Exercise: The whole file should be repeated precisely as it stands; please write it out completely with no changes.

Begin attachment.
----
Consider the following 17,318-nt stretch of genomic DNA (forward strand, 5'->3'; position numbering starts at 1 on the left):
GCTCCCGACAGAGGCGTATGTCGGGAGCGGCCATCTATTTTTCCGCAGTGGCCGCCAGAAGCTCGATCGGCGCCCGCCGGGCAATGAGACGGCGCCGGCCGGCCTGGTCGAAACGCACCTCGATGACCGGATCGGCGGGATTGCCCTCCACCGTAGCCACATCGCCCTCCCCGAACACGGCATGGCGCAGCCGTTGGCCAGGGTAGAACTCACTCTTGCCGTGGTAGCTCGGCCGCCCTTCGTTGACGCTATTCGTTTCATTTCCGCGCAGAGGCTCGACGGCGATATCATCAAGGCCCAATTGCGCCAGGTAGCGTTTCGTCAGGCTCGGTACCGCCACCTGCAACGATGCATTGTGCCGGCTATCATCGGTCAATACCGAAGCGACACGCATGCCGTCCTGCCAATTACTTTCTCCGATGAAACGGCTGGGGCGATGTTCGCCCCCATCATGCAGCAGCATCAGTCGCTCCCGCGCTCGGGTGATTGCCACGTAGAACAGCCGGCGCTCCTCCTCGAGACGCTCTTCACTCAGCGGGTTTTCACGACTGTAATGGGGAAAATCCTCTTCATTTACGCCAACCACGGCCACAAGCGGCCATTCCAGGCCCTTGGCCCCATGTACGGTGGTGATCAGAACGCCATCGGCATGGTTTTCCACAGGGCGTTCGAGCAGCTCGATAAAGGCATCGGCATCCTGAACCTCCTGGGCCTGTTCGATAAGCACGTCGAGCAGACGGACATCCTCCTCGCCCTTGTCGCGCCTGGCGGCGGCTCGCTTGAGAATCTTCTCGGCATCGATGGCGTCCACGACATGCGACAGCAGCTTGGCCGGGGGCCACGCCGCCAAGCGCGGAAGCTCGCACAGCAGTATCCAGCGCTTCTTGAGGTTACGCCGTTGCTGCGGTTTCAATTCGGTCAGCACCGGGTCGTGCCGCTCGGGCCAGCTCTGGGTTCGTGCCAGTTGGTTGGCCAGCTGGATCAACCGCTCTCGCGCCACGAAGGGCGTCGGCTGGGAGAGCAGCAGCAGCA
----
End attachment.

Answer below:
Consider the following 17,318-nt stretch of genomic DNA (forward strand, 5'->3'; position numbering starts at 1 on the left):
GCTCCCGACAGAGGCGTATGTCGGGAGCGGCCATCTATTTTTCCGCAGTGGCCGCCAGAAGCTCGATCGGCGCCCGCCGGGCAATGAGACGGCGCCGGCCGGCCTGGTCGAAACGCACCTCGATGACCGGATCGGCGGGATTGCCCTCCACCGTAGCCACATCGCCCTCCCCGAACACGGCATGGCGCAGCCGTTGGCCAGGGTAGAACTCACTCTTGCCGTGGTAGCTCGGCCGCCCTTCGTTGACGCTATTCGTTTCATTTCCGCGCAGAGGCTCGACGGCGATATCATCAAGGCCCAATTGCGCCAGGTAGCGTTTCGTCAGGCTCGGTACCGCCACCTGCAACGATGCATTGTGCCGGCTATCATCGGTCAATACCGAAGCGACACGCATGCCGTCCTGCCAATTACTTTCTCCGATGAAACGGCTGGGGCGATGTTCGCCCCCATCATGCAGCAGCATCAGTCGCTCCCGCGCTCGGGTGATTGCCACGTAGAACAGCCGGCGCTCCTCCTCGAGACGCTCTTCACTCAGCGGGTTTTCACGACTGTAATGGGGAAAATCCTCTTCATTTACGCCAACCACGGCCACAAGCGGCCATTCCAGGCCCTTGGCCCCATGTACGGTGGTGATCAGAACGCCATCGGCATGGTTTTCCACAGGGCGTTCGAGCAGCTCGATAAAGGCATCGGCATCCTGAACCTCCTGGGCCTGTTCGATAAGCACGTCGAGCAGACGGACATCCTCCTCGCCCTTGTCGCGCCTGGCGGCGGCTCGCTTGAGAATCTTCTCGGCATCGATGGCGTCCACGACATGCGACAGCAGCTTGGCCGGGGGCCACGCCGCCAAGCGCGGAAGCTCGCACAGCAGTATCCAGCGCTTCTTGAGGTTACGCCGTTGCTGCGGTTTCAATTCGGTCAGCACCGGGTCGTGCCGCTCGGGCCAGCTCTGGGTTCGTGCCAGTTGGTTGGCCAGCTGGATCAACCGCTCTCGCGCCACGAAGGGCGTCGGCTGGGAGAGCAGCAGCAGCA